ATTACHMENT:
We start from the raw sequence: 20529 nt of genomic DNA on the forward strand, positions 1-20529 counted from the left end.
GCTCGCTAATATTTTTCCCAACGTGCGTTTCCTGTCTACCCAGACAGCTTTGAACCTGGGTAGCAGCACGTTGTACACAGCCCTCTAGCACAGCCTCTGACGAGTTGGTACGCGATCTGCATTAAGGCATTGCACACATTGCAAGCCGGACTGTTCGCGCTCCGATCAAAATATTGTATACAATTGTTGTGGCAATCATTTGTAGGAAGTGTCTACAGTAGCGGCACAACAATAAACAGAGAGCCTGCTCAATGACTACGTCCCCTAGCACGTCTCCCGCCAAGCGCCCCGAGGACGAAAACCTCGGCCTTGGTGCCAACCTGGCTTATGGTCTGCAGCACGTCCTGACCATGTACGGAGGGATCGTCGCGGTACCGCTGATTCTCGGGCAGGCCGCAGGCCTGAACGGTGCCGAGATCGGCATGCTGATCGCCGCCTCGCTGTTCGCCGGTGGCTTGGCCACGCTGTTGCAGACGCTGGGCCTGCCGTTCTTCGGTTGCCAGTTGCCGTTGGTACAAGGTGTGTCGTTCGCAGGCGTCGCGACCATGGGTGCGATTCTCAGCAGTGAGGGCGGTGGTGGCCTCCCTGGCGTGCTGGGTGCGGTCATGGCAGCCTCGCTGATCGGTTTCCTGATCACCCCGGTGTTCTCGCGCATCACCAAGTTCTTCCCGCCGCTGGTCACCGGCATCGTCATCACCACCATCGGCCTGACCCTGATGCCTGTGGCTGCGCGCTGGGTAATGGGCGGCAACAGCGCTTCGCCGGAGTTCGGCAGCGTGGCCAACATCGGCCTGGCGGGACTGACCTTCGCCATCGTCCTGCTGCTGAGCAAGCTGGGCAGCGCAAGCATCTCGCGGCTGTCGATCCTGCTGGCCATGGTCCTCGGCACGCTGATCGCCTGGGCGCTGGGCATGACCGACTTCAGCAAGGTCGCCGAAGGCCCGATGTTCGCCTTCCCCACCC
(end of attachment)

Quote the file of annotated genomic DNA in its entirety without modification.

We start from the raw sequence: 20529 nt of genomic DNA on the forward strand, positions 1-20529 counted from the left end.
GCTCGCTAATATTTTTCCCAACGTGCGTTTCCTGTCTACCCAGACAGCTTTGAACCTGGGTAGCAGCACGTTGTACACAGCCCTCTAGCACAGCCTCTGACGAGTTGGTACGCGATCTGCATTAAGGCATTGCACACATTGCAAGCCGGACTGTTCGCGCTCCGATCAAAATATTGTATACAATTGTTGTGGCAATCATTTGTAGGAAGTGTCTACAGTAGCGGCACAACAATAAACAGAGAGCCTGCTCAATGACTACGTCCCCTAGCACGTCTCCCGCCAAGCGCCCCGAGGACGAAAACCTCGGCCTTGGTGCCAACCTGGCTTATGGTCTGCAGCACGTCCTGACCATGTACGGAGGGATCGTCGCGGTACCGCTGATTCTCGGGCAGGCCGCAGGCCTGAACGGTGCCGAGATCGGCATGCTGATCGCCGCCTCGCTGTTCGCCGGTGGCTTGGCCACGCTGTTGCAGACGCTGGGCCTGCCGTTCTTCGGTTGCCAGTTGCCGTTGGTACAAGGTGTGTCGTTCGCAGGCGTCGCGACCATGGGTGCGATTCTCAGCAGTGAGGGCGGTGGTGGCCTCCCTGGCGTGCTGGGTGCGGTCATGGCAGCCTCGCTGATCGGTTTCCTGATCACCCCGGTGTTCTCGCGCATCACCAAGTTCTTCCCGCCGCTGGTCACCGGCATCGTCATCACCACCATCGGCCTGACCCTGATGCCTGTGGCTGCGCGCTGGGTAATGGGCGGCAACAGCGCTTCGCCGGAGTTCGGCAGCGTGGCCAACATCGGCCTGGCGGGACTGACCTTCGCCATCGTCCTGCTGCTGAGCAAGCTGGGCAGCGCAAGCATCTCGCGGCTGTCGATCCTGCTGGCCATGGTCCTCGGCACGCTGATCGCCTGGGCGCTGGGCATGACCGACTTCAGCAAGGTCGCCGAAGGCCCGATGTTCGCCTTCCCCACCC